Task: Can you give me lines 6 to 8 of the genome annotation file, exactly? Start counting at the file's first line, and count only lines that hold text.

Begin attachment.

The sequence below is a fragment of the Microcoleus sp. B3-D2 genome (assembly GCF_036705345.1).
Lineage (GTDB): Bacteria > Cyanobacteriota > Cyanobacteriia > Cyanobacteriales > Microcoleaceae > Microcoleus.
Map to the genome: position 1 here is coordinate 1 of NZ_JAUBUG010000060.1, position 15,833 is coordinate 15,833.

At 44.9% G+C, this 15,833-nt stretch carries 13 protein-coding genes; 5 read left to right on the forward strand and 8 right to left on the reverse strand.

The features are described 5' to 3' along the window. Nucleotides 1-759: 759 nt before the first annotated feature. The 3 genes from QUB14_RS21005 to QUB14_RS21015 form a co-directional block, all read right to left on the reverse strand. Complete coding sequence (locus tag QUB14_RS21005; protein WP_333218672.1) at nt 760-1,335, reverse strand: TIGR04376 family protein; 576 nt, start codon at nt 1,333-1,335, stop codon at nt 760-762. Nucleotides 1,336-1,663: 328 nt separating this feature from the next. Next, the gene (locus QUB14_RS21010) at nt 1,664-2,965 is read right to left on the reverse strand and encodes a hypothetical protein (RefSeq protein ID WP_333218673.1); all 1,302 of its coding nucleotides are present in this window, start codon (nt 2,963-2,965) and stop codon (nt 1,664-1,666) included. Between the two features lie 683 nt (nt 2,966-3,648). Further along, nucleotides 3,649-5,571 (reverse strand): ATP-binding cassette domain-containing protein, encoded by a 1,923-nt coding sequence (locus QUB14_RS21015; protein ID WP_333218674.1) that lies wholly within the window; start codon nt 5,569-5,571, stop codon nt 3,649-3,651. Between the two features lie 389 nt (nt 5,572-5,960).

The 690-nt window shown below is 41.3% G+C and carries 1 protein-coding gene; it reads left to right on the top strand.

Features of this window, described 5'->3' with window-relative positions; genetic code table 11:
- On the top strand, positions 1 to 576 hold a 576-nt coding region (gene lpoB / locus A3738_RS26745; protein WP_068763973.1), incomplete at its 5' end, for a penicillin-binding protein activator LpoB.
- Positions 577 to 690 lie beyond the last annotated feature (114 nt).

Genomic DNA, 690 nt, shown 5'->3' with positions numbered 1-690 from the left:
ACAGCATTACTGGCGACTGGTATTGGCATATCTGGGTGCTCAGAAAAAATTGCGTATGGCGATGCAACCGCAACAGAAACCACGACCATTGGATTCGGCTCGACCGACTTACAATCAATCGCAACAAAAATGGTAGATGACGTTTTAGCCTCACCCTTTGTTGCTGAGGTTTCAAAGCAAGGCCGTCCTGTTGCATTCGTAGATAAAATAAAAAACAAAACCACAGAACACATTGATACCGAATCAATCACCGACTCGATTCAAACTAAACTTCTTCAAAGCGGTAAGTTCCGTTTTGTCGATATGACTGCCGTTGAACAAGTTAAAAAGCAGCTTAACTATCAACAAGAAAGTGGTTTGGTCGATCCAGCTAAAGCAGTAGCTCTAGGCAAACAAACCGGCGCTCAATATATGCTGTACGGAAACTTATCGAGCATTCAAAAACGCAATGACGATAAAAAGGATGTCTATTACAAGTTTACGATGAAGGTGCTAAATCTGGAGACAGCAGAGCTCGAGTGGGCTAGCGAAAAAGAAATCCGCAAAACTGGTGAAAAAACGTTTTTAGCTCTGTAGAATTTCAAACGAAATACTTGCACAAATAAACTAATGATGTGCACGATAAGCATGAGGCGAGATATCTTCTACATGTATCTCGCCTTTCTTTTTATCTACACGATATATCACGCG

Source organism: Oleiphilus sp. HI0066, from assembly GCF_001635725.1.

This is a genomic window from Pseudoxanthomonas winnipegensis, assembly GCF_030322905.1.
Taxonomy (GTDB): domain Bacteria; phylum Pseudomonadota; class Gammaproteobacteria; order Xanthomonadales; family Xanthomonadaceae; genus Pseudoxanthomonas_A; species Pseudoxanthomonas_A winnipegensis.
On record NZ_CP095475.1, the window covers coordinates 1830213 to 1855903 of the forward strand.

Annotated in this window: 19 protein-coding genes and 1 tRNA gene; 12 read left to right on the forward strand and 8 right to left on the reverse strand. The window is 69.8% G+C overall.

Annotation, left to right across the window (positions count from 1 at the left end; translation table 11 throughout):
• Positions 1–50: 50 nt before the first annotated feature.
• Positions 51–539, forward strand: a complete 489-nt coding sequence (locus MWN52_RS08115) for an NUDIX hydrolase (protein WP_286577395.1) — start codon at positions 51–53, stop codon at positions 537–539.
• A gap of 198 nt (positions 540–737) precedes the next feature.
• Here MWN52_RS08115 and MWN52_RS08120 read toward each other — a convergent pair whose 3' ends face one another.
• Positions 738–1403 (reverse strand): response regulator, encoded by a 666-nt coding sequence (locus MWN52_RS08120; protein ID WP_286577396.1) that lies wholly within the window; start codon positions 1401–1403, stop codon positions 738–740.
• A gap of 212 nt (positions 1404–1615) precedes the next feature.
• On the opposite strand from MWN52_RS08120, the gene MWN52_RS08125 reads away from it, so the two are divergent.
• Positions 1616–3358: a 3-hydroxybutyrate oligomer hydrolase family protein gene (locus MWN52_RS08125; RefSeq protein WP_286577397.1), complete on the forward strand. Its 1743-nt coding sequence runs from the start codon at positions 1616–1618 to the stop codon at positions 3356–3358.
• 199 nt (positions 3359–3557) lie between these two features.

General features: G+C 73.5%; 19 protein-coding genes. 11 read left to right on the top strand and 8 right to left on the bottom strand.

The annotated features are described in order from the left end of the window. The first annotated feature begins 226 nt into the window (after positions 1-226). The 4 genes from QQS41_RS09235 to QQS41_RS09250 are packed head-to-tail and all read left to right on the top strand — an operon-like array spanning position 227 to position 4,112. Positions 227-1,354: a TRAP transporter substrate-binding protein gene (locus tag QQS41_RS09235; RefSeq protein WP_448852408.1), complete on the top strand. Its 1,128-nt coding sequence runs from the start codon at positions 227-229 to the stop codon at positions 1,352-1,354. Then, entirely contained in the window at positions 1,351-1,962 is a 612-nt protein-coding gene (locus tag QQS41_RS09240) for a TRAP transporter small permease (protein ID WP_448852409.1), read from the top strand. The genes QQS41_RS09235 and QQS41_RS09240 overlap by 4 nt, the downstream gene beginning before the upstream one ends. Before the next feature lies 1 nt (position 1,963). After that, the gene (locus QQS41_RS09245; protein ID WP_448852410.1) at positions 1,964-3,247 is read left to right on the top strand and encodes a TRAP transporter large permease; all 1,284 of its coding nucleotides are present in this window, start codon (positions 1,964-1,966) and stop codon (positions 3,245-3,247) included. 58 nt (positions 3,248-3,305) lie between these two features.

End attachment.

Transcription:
The 690-nt window shown below is 41.3% G+C and carries 1 protein-coding gene; it reads left to right on the top strand.

Features of this window, described 5'->3' with window-relative positions; genetic code table 11:
- On the top strand, positions 1 to 576 hold a 576-nt coding region (gene lpoB / locus A3738_RS26745; protein WP_068763973.1), incomplete at its 5' end, for a penicillin-binding protein activator LpoB.